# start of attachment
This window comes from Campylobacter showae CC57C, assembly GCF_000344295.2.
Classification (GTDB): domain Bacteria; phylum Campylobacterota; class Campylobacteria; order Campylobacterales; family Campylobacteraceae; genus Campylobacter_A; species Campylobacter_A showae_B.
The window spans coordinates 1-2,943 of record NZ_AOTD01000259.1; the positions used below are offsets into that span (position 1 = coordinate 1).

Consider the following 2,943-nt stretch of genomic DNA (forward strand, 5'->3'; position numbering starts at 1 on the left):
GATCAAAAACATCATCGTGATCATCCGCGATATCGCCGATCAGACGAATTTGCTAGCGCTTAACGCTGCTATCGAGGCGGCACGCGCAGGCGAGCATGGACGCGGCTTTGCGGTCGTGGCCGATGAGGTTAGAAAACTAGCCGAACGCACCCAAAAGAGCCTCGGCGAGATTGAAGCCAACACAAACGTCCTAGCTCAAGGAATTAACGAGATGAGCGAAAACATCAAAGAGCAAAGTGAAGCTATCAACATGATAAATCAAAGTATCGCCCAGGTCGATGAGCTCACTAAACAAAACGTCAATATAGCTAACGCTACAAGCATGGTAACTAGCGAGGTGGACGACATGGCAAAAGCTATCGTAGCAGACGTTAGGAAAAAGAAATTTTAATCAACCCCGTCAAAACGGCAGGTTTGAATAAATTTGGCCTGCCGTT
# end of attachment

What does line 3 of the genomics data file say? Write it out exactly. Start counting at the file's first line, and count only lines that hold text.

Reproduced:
The window spans coordinates 1-2,943 of record NZ_AOTD01000259.1; the positions used below are offsets into that span (position 1 = coordinate 1).